DENVER (KDVR) — It does not appear any harm was intended, but security concerns were raised when fans rushed Atlanta Braves star Ronald Acuña Jr. at Coors Field on Monday night.
Two men are accused of trespassing and disturbing the peace after approaching Acuña on the field, and one of them got his arms around the player, The Associated Press reported. A boy also was cited in the incident.
At Coors Field, there are security personnel at games and metal detection devices.
“Obviously, there was a breach in security that was allowed to happen. I don’t know if they are short-handed,” said James Allbee, a former law enforcement officer and safety expert.
“Those walls are pretty low and pretty easy to jump over, so there is going to be an inherent risk there,” he said.
In recent years, MLB has extended the netting to protect fans from foul balls in some areas. Allbee wondered if the netting or some sort of fencing should be extended further.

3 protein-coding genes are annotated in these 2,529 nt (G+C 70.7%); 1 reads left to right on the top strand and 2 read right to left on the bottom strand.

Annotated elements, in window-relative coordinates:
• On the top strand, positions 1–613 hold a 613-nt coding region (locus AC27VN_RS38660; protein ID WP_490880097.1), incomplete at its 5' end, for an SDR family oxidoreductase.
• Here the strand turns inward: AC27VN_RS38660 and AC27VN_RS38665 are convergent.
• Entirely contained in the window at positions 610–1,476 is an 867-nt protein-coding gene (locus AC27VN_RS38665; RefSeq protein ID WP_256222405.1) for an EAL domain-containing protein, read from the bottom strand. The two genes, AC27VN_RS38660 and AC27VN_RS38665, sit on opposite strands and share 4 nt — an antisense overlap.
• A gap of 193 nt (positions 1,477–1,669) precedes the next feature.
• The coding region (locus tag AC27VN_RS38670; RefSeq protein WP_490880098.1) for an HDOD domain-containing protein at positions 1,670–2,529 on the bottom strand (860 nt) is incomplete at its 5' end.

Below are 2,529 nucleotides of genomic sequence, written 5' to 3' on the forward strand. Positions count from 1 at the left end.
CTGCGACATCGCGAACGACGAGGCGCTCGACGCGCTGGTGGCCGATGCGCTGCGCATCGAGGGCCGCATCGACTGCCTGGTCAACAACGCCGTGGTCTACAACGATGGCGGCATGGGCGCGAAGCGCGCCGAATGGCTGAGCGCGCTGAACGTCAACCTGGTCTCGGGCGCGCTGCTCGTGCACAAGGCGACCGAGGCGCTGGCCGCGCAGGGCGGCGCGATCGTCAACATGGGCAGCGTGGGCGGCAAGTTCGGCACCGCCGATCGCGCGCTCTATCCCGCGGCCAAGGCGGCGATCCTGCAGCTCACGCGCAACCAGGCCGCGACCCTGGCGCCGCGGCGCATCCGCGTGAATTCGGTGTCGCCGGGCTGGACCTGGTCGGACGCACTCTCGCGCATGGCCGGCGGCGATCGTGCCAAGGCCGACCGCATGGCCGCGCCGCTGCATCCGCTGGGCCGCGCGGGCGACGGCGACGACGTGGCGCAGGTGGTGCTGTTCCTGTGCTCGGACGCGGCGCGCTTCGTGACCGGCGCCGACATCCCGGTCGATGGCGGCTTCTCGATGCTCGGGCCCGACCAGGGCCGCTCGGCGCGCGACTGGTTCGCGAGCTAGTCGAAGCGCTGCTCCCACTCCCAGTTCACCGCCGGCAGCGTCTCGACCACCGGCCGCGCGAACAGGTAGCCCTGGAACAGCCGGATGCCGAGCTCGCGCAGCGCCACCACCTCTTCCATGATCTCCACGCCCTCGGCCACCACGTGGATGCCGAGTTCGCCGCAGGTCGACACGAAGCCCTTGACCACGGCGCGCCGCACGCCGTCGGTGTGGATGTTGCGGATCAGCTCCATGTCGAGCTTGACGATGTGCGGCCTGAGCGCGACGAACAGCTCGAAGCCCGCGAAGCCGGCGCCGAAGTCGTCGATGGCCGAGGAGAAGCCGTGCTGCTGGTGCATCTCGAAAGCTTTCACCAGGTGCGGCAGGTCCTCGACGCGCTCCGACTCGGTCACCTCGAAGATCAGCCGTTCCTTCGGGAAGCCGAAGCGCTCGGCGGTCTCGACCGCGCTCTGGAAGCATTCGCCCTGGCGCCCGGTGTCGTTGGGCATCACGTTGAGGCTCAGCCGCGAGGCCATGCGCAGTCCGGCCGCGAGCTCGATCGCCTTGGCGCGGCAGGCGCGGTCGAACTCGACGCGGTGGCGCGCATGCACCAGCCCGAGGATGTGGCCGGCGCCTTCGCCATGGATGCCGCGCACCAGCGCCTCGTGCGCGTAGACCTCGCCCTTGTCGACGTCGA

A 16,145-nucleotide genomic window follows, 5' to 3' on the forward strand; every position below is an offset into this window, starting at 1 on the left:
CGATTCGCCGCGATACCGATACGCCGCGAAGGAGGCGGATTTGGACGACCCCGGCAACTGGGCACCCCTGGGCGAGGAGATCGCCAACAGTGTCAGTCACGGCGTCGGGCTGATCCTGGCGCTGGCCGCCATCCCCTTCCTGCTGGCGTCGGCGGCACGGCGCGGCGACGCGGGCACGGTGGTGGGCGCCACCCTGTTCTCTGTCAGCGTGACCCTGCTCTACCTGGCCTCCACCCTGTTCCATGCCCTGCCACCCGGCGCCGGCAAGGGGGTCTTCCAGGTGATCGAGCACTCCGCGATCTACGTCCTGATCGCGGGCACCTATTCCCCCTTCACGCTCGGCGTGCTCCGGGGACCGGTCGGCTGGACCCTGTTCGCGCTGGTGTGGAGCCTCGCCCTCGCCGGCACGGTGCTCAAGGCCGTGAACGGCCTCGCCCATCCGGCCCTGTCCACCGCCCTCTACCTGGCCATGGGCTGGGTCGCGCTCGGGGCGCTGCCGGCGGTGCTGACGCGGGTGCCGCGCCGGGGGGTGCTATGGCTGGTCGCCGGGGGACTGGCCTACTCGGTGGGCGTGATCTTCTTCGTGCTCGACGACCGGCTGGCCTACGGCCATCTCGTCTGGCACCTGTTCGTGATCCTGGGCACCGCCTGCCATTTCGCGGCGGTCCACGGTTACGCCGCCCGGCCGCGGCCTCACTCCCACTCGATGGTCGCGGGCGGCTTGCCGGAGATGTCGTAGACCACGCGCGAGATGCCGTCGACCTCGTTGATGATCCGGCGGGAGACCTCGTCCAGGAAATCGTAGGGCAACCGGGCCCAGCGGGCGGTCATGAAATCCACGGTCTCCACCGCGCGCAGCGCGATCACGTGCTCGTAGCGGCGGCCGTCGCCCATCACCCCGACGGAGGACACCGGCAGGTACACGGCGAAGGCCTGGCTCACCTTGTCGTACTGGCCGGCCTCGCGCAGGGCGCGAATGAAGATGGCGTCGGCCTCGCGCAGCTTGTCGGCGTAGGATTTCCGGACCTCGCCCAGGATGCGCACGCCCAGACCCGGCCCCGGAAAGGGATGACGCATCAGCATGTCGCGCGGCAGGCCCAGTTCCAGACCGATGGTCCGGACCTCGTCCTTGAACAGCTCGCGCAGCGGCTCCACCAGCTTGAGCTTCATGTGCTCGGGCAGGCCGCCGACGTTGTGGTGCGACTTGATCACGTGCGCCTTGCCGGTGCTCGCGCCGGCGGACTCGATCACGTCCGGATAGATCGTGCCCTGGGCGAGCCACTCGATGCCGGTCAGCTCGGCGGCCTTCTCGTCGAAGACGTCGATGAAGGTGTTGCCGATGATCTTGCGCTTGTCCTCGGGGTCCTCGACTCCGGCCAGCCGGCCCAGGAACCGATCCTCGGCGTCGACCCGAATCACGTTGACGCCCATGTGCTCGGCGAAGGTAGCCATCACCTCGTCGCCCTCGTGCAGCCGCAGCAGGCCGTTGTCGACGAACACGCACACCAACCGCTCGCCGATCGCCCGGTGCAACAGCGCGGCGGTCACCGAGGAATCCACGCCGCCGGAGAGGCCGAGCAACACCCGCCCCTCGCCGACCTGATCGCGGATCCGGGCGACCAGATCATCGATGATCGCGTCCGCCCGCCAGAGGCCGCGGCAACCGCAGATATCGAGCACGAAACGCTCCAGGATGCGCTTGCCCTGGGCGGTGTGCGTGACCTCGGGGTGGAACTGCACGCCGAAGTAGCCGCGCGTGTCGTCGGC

Is game security a bigger issue?
“There’s only a handful of vulnerable areas, and to call them vulnerable I feel is almost a little unfair,” said Brandon Krisztal, a sports reporter with FOX31’s partners at KOA Radio.
Krisztal said he sees a lot of security when he covers games.
“There’s always security in the bullpen,” he said. But he said an incident like this will always raise concern.
“It does obviously bring back flashbacks of Monica Seles being stabbed at a tennis match, or the first base coach for the White Sox being assaulted by fans in the middle of a game, and so I think that raises everyone’s concern. But I don’t think this is a widespread epidemic across sports,” Krisztal said.
This is at least the third time this season that a fan has rushed the field at Coors Field.
“It’s a shame it keeps happening,” said Dr. Kelly Evans, a sports management assistant professor at Metro State University of Denver. She is also a former general manager for a collegiate summer league team.
“I think that the Colorado Rockies did well in reacting to it and following their policies and procedures, because there’s only so much you can do,” Evans said.